The Data Scientist - the WPC Healthcare Blog

Three Approaches to Reducing the Ravages of Sepsis


Published by: Dr. Todd Gary, PhD

Mohammad Ali recently succumbed to sepsis. Ali was not alone in fighting this deadly condition. More than 1.6 million cases of sepsis in the US each year result in more than 258,000 deaths—an average of one person dying of sepsis every two minutes.

The financial cost of treating sepsis is staggering—at more than $23 billion annually—making it the single most expensive condition treated in US hospitals. Sepsis accounts for 40% of all ICU costs, and the average cost for treatment of ICU patients with sepsis is six times greater than that for nonsepsis ICU patients.

According to the Mayo Clinic website on sepsis, “Many doctors view sepsis as a three-stage syndrome, starting with sepsis and progressing through severe sepsis to septic shock. The goal is to treat sepsis during its early stage, before it becomes more dangerous.”

Sepsis is the body’s runaway immune response to life-threating infection. The triggers of sepsis are not well understood, and the early clinical signs are often seen as a normal immune response, which makes sepsis hard to diagnose. Untreated sepsis progresses so rapidly that the diagnosis is often confirmed only after death. As sepsis progresses, blood supply to vital organs is restricted or shut down, resulting in severe sepsis, and if this condition persists, then the patient enters septic shock—a stage of sepsis for which the mortality rate can be as high as 70%.

Time is a critical factor affecting survivorship with sepsis. Infections that trigger sepsis and ultimately septic shock can be caused by bacteria, viruses, fungi, or parasites. A key step in early treatment or prevention of sepsis is fast, accurate identification of the pathogen and administration of effective treatment to slow or reverse the spread of the infection and the body’s septic response. Without timely intervention and treatment within the first few hours, the patient survival falls dramatically to zero within 36 hours.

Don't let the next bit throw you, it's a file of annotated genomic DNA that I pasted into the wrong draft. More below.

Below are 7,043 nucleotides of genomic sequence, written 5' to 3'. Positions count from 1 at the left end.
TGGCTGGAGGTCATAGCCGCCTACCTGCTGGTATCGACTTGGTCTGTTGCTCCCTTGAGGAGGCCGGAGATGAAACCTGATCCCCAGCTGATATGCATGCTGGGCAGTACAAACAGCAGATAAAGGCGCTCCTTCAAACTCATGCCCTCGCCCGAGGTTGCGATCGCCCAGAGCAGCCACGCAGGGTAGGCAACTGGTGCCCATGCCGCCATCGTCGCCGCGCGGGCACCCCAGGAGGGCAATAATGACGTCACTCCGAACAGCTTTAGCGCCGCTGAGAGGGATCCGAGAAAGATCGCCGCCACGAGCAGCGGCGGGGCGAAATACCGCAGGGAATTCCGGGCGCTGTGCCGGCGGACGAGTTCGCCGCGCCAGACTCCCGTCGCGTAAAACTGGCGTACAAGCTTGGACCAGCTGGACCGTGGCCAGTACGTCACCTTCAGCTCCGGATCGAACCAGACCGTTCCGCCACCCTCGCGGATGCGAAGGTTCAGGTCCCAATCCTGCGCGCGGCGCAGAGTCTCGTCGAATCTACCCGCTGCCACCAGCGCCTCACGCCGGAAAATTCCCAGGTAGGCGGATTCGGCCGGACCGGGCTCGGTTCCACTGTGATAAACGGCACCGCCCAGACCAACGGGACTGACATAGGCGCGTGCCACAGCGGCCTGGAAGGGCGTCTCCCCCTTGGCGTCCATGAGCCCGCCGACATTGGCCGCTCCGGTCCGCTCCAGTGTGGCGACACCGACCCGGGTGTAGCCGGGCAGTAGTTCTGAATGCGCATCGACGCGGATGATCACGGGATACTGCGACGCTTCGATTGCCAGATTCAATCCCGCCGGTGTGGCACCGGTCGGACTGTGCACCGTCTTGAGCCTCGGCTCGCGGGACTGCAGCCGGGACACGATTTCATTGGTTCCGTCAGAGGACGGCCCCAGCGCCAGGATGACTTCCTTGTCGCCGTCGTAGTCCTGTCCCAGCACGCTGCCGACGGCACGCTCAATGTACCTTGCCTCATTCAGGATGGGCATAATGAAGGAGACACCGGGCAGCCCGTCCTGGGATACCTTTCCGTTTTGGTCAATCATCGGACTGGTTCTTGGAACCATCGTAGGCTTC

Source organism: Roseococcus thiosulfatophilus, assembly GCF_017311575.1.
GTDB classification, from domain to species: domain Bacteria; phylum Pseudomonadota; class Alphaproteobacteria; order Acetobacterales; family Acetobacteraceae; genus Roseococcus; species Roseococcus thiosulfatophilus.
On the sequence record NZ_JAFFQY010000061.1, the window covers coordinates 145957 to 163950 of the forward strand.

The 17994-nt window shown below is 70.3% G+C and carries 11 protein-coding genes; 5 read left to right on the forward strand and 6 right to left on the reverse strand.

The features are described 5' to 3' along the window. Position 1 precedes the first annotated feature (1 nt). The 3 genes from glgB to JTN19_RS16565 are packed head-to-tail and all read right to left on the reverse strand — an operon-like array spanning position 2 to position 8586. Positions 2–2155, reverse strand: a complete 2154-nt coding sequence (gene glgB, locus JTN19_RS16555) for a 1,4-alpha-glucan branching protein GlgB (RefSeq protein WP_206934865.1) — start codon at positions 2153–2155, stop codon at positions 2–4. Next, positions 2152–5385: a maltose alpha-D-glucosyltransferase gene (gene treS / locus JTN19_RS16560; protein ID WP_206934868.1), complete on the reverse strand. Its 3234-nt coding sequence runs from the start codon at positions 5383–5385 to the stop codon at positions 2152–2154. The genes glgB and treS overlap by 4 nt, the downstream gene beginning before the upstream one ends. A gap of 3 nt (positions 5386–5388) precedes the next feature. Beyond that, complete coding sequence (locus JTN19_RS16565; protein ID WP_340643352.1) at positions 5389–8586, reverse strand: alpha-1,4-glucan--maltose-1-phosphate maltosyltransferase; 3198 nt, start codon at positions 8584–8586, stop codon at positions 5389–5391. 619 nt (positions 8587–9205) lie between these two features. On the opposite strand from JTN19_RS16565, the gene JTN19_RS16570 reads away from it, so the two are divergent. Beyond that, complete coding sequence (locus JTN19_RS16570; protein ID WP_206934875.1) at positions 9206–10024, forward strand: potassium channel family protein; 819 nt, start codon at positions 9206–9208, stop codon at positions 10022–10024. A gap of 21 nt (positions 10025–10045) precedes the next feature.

There are three main approaches to lower the number of people experiencing the ravages of sepsis:

  • Early Identification. This includes using a data science approach to identify patients susceptible to sepsis, closer monitoring of these patients, a more accurate means of diagnosing sepsis when other conditions are present, and awareness and prevalence of pathogens.
  • Rapid Treatment. This includes having hospital staff on heightened alert for signs of sepsis, ready to quickly administer appropriate treatment targeted to the infection and providing vital fluids to the patient.
  • Prevention. This includes lowering 30-day readmission, which can be as high as 60%, and increasing the use of effective and consistent hygiene and the use of vaccinations

The ultimate goal of these approaches is to reduce suffering, save lives and lower costs. As the interim director of the Data Science Institute at MTSU and visiting scholar at WPC, I am proud to work with WPC Healthcare on data science approaches designed to reduce the devastation of sepsis through early detection.